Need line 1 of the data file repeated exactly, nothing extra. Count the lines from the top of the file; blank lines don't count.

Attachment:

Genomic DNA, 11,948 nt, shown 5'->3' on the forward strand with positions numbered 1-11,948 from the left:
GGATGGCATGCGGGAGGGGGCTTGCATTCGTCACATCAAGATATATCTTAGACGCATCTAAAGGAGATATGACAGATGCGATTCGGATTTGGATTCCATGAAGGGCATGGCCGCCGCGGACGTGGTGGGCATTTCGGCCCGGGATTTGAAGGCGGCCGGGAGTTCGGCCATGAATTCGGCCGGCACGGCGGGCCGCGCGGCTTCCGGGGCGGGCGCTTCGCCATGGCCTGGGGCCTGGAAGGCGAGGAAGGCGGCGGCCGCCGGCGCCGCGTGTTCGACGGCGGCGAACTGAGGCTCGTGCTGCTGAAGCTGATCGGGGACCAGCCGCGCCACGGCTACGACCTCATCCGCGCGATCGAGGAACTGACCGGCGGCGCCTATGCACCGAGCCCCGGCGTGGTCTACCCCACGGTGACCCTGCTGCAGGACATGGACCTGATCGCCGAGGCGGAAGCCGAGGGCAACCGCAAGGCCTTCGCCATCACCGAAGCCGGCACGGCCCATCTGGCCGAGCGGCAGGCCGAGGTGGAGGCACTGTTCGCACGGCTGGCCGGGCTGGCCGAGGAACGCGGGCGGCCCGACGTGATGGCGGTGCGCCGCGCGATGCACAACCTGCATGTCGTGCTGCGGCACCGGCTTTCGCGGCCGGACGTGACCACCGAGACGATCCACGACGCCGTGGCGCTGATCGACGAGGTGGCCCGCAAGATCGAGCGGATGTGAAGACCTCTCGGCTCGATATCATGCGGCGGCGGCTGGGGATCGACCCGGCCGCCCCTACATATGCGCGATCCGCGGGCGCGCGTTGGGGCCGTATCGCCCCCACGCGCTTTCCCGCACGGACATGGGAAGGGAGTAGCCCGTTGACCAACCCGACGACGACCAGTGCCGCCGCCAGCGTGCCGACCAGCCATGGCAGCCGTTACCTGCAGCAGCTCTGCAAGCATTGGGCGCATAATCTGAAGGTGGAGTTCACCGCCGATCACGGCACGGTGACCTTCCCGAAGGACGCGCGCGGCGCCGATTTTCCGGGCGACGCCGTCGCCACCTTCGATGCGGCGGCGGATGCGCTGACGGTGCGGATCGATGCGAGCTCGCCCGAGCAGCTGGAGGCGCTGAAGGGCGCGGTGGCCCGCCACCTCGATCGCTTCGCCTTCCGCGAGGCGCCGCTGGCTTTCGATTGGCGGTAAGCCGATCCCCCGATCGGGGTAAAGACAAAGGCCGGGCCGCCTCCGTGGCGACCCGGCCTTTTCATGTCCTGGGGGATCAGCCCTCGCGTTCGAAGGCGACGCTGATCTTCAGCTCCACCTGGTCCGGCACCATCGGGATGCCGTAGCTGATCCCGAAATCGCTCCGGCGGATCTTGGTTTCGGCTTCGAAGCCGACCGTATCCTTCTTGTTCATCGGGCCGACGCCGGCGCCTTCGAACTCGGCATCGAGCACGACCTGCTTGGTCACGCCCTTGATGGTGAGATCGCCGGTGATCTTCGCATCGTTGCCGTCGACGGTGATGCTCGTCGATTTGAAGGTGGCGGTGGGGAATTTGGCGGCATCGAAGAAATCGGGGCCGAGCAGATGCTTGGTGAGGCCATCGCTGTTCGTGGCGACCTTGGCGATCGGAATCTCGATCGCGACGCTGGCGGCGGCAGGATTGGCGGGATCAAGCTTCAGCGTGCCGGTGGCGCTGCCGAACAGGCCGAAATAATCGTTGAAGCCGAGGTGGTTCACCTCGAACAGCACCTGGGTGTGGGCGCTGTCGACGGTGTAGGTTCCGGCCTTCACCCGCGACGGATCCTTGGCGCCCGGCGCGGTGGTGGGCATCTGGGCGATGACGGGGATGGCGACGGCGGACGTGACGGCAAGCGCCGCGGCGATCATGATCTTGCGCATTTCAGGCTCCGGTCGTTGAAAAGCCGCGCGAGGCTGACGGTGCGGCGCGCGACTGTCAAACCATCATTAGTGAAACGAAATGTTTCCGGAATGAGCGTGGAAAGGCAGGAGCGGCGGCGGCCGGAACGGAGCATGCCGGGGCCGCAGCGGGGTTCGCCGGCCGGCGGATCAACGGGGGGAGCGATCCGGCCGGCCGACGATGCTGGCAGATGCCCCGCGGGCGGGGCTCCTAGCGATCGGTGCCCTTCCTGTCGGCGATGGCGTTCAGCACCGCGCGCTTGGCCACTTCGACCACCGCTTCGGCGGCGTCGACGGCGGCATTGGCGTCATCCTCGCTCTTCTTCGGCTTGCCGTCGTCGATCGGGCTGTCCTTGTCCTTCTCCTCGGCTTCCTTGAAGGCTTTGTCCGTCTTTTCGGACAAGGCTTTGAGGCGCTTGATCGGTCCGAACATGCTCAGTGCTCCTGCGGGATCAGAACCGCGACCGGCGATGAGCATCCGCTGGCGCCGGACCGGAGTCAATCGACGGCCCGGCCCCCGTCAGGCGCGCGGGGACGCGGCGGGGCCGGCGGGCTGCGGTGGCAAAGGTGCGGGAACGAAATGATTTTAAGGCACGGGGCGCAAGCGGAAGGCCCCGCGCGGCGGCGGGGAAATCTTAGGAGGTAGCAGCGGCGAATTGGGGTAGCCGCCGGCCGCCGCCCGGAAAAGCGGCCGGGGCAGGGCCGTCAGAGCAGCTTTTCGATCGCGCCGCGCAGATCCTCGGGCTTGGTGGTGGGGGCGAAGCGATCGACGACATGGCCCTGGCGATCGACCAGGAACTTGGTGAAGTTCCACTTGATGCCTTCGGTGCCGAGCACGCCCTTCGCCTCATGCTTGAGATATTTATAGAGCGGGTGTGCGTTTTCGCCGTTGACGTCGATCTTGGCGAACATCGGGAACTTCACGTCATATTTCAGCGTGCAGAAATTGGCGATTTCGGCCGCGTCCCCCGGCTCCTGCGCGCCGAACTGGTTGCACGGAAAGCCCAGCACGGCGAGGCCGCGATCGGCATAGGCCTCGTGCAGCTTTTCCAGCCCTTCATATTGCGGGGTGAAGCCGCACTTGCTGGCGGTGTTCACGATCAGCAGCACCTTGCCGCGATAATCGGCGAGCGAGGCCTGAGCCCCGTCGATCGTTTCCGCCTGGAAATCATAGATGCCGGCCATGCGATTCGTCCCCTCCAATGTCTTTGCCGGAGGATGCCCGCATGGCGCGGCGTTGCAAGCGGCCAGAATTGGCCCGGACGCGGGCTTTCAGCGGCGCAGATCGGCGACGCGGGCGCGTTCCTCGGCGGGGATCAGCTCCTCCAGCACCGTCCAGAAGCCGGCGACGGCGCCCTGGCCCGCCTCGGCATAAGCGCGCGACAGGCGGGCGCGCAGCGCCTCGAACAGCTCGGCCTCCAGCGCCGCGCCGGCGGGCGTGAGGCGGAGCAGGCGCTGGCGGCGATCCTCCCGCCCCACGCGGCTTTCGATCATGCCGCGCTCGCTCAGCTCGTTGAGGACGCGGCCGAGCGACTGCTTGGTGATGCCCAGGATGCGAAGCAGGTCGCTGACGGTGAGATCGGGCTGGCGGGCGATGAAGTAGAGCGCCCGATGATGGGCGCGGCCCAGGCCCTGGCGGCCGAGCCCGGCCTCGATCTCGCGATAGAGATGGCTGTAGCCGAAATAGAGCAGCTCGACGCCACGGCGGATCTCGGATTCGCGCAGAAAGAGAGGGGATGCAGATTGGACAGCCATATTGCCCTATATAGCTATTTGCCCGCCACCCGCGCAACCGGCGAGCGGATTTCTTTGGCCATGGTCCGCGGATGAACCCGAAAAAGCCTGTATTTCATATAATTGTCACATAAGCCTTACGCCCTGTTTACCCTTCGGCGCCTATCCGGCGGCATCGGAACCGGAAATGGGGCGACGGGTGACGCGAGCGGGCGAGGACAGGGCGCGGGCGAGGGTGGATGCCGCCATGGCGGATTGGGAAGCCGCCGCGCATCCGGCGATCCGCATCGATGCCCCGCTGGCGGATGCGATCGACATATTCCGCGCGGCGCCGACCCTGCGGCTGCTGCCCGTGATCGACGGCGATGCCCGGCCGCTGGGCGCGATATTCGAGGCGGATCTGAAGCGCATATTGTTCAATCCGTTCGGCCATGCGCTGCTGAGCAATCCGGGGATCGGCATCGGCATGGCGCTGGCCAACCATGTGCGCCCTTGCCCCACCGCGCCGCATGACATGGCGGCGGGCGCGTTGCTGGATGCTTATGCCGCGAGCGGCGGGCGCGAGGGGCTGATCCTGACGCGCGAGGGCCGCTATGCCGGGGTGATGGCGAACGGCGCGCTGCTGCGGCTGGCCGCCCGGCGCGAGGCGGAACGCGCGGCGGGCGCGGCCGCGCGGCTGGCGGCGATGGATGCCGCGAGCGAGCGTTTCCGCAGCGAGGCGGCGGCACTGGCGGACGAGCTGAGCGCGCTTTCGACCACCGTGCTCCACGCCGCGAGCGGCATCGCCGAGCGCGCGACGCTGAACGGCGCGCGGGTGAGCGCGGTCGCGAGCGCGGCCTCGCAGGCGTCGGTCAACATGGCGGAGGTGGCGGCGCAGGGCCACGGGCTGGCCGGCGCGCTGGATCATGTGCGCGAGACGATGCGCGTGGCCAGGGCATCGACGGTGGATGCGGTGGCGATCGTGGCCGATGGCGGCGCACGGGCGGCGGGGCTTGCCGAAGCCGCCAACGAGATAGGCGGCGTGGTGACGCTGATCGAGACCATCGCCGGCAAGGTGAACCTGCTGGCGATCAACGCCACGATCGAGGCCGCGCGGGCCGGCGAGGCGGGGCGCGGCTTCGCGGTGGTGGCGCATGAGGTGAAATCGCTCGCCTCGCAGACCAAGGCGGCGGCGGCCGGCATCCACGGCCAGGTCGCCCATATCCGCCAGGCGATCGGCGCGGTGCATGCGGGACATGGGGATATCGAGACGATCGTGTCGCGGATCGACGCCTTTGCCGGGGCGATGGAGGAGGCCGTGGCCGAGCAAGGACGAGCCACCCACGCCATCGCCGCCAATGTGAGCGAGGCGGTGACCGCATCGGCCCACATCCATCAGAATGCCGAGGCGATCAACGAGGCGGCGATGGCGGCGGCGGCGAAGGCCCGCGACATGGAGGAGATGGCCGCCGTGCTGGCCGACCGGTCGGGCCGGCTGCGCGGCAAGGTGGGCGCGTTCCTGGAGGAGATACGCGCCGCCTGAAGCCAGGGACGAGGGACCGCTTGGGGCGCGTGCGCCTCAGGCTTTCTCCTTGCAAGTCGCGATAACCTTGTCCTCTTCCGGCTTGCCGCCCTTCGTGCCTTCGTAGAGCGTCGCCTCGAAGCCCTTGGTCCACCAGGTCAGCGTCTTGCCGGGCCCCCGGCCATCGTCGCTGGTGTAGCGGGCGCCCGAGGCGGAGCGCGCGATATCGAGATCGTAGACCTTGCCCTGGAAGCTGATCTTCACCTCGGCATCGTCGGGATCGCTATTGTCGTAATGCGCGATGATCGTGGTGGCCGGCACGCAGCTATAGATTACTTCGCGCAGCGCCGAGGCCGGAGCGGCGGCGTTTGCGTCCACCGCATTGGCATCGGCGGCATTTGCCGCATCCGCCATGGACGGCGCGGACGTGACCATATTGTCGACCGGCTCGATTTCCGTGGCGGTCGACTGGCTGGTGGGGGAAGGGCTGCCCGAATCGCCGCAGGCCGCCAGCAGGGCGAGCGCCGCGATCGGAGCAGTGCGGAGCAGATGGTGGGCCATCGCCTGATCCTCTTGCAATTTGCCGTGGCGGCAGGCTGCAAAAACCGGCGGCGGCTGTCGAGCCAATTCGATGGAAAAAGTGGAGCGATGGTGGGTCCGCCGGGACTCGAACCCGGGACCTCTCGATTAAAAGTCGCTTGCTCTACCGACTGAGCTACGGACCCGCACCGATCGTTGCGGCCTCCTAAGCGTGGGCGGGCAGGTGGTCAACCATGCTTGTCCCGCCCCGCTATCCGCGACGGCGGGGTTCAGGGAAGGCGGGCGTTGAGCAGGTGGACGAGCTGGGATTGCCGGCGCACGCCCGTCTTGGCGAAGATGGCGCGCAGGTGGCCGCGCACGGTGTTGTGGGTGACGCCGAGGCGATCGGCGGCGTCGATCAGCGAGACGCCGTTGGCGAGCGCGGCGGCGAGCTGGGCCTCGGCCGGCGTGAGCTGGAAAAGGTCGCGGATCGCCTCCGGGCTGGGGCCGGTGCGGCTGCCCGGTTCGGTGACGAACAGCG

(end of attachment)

Genomic DNA, 11,948 nt, shown 5'->3' on the forward strand with positions numbered 1-11,948 from the left: